Do it for the children: avoiding spousal quarantine quarrels

On Behalf of | Apr 30, 2020 | Child Custody

As the Covid-19 pandemic sweeps across the US and states are enforcing different levels of quarantine mandates, families are experiencing new frontiers of cohabitation. To call it cabin fever is an understatement–for couples whose relationship was already on the rocks, being forced to stay home in quarantine with one another for the foreseeable future might seem more like a waking nightmare.

If divorce was already looming on the horizon, the anxiety from feeling trapped can pile up quickly. Add children into the mix, and you’ve got a recipe for stress that might leave you wishing you could hitch a ride to another planet.

Fortunately, there are ways to reduce the impact of quarantine on everyone’s mental health—especially your children’s.

Keep the peace while helping your kids cope

Coupled with a bit of mindfulness, these tips can help you get to the other side of the pandemic with your sanity (mostly) intact:

  • Set boundaries with your spouse. This might include doling out chores, scheduling down time from parenting for one another, creating routines that minimize face-to-face interactions and setting rules for communicating during a disagreement. Acknowledge to one another that you’re likely even more stressed than usual; anxiety is high for most people right now, so don’t let it blindside you and result in a major blowup, whether with each other or with the kids.
  • Schedule in “me” time whenever possible. Since it’s not always possible to be completely alone during quarantine, the next best thing is to claim periods of time for yourself in a part of the house that’s separate from the others, whether it’s taking a long bubble bath, reading a book alone in a room of the house or any other solitary activity. Be sure to communicate the terms of this request to your spouse and children, and honor their own alone time requests. With some respite, you’ll also be more a more present parent.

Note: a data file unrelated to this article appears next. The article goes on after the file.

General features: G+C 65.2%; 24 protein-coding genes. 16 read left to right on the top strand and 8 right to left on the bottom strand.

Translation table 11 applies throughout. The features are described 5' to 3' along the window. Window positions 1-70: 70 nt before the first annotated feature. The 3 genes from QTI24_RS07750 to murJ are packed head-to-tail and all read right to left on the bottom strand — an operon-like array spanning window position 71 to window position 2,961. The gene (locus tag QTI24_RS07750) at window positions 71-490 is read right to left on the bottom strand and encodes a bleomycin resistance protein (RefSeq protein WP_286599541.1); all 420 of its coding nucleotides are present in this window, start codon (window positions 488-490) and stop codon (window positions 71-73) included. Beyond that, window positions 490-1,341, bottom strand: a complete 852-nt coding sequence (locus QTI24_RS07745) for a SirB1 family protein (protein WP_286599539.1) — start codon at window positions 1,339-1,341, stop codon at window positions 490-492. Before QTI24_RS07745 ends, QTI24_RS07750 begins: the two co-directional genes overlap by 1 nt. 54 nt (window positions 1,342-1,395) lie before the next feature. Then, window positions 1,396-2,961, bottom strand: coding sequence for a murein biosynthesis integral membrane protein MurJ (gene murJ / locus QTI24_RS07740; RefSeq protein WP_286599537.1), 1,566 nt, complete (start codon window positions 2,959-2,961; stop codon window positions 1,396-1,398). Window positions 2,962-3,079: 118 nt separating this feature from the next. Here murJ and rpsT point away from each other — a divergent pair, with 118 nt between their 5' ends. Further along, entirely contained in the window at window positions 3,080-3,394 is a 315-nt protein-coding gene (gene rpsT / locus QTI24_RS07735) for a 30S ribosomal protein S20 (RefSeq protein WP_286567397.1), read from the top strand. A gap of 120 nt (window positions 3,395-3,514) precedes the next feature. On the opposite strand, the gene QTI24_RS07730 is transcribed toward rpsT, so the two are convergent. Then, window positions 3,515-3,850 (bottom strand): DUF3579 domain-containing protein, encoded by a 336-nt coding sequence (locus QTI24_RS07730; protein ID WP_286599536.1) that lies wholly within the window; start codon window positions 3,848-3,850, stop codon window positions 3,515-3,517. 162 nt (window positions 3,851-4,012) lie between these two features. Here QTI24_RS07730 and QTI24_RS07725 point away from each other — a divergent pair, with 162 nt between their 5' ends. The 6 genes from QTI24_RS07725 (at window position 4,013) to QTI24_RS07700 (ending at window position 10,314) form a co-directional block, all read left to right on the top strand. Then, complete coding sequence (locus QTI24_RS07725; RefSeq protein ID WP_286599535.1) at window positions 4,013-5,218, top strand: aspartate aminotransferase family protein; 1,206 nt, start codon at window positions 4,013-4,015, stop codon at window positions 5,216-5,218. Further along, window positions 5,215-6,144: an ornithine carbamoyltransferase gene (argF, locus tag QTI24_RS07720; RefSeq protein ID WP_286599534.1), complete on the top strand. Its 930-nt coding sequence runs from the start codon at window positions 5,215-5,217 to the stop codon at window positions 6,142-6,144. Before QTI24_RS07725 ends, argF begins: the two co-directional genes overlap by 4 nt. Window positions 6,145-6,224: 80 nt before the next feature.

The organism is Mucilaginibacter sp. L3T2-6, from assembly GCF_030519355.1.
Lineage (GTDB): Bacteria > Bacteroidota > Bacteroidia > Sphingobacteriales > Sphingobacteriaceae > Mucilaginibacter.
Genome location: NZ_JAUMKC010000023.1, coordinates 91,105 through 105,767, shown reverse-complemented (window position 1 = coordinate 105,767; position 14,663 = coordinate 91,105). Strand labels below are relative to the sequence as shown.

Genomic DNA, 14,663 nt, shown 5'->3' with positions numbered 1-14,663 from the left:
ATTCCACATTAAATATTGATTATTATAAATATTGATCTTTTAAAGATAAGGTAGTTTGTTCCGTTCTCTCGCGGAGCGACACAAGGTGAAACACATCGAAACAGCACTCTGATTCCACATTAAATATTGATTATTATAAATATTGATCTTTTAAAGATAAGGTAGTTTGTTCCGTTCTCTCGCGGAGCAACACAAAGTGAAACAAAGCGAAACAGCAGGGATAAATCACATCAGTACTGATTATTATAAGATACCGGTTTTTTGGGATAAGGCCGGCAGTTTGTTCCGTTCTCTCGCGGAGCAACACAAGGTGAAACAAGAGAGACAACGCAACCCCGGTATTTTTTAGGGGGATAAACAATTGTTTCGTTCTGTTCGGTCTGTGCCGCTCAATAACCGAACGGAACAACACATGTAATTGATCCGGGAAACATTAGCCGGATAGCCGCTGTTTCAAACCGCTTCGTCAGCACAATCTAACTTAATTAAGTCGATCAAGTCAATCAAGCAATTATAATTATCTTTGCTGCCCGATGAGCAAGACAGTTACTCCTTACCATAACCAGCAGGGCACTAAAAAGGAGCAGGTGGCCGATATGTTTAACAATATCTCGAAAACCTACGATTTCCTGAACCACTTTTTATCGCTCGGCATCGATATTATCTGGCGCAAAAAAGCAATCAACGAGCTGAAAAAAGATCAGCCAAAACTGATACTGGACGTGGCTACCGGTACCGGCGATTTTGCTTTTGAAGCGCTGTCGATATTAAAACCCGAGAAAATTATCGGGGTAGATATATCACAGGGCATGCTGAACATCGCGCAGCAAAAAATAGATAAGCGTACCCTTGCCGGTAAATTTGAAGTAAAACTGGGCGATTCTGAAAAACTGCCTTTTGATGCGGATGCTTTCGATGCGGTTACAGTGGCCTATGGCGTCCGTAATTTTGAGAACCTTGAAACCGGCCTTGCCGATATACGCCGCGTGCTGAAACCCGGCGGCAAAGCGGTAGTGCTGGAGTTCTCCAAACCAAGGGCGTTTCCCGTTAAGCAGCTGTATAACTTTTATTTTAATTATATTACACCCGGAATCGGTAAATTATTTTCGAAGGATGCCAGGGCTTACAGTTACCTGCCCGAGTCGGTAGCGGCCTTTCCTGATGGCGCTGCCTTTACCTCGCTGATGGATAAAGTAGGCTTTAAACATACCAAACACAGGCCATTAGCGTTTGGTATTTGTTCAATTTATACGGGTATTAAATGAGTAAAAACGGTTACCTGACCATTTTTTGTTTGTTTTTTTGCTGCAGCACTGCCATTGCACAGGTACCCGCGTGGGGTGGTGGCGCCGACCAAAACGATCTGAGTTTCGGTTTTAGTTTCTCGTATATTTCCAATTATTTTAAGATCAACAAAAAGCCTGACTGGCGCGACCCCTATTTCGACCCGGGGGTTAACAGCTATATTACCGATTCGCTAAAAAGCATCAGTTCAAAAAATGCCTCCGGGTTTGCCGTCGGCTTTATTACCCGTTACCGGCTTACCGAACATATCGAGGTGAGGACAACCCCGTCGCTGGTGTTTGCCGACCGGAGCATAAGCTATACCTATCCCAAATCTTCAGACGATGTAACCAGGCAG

• Enjoy one-on-one parent time with your kids. You and your spouse may have trouble even sitting at the table together to play a family board game without bickering or fighting, so quality time with your focus entirely the kids is a way to keep them engaged while keeping the peace. Try baking a cake together, or letting them help make dinner.
  • Try to set and stick to a daily routine. Although we’re facing a new normal, there are still ways to help your kids feel like things are closer to business as usual while keeping yourself organized. Have them eat lunch at the same time every day, start virtual schooling at the time their regular school day begins, and give them a home version of recess. You and your spouse will benefit from the structure, too.

Remember: how you and your spouse demonstrate crisis response will have a lifelong impact on your kids, so take this time to practice mindfulness and healthy boundaries with each other.



FindLaw Network